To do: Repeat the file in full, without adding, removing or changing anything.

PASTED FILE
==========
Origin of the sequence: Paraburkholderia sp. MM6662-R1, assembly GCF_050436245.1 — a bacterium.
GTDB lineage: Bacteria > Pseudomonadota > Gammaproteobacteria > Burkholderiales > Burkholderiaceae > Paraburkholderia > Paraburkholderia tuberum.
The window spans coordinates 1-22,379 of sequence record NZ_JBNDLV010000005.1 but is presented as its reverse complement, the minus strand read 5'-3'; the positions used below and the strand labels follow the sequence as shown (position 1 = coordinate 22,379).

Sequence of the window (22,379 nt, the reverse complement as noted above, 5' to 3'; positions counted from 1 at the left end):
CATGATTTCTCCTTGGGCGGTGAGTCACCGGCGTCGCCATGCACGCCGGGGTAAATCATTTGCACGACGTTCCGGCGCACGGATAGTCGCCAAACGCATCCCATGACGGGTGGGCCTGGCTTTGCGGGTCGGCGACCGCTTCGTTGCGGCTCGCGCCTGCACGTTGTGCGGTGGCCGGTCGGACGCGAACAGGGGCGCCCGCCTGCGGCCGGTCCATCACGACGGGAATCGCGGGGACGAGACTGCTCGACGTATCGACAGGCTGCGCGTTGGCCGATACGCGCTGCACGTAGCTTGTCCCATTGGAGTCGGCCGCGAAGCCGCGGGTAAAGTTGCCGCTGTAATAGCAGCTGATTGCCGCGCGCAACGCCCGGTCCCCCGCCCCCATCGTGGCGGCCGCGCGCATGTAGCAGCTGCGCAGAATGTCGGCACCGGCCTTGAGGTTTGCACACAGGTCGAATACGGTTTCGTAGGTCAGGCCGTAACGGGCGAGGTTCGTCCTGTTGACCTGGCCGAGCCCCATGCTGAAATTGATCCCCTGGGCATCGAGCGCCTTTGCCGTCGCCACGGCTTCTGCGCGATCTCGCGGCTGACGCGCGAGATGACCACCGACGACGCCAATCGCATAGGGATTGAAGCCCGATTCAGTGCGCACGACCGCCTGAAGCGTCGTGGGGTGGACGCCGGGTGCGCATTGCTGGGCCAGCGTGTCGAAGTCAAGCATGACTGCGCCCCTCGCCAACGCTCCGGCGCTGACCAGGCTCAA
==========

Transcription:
Origin of the sequence: Paraburkholderia sp. MM6662-R1, assembly GCF_050436245.1 — a bacterium.
GTDB lineage: Bacteria > Pseudomonadota > Gammaproteobacteria > Burkholderiales > Burkholderiaceae > Paraburkholderia > Paraburkholderia tuberum.
The window spans coordinates 1-22,379 of sequence record NZ_JBNDLV010000005.1 but is presented as its reverse complement, the minus strand read 5'-3'; the positions used below and the strand labels follow the sequence as shown (position 1 = coordinate 22,379).

Sequence of the window (22,379 nt, the reverse complement as noted above, 5' to 3'; positions counted from 1 at the left end):
CATGATTTCTCCTTGGGCGGTGAGTCACCGGCGTCGCCATGCACGCCGGGGTAAATCATTTGCACGACGTTCCGGCGCACGGATAGTCGCCAAACGCATCCCATGACGGGTGGGCCTGGCTTTGCGGGTCGGCGACCGCTTCGTTGCGGCTCGCGCCTGCACGTTGTGCGGTGGCCGGTCGGACGCGAACAGGGGCGCCCGCCTGCGGCCGGTCCATCACGACGGGAATCGCGGGGACGAGACTGCTCGACGTATCGACAGGCTGCGCGTTGGCCGATACGCGCTGCACGTAGCTTGTCCCATTGGAGTCGGCCGCGAAGCCGCGGGTAAAGTTGCCGCTGTAATAGCAGCTGATTGCCGCGCGCAACGCCCGGTCCCCCGCCCCCATCGTGGCGGCCGCGCGCATGTAGCAGCTGCGCAGAATGTCGGCACCGGCCTTGAGGTTTGCACACAGGTCGAATACGGTTTCGTAGGTCAGGCCGTAACGGGCGAGGTTCGTCCTGTTGACCTGGCCGAGCCCCATGCTGAAATTGATCCCCTGGGCATCGAGCGCCTTTGCCGTCGCCACGGCTTCTGCGCGATCTCGCGGCTGACGCGCGAGATGACCACCGACGACGCCAATCGCATAGGGATTGAAGCCCGATTCAGTGCGCACGACCGCCTGAAGCGTCGTGGGGTGGACGCCGGGTGCGCATTGCTGGGCCAGCGTGTCGAAGTCAAGCATGACTGCGCCCCTCGCCAACGCTCCGGCGCTGACCAGGCTCAA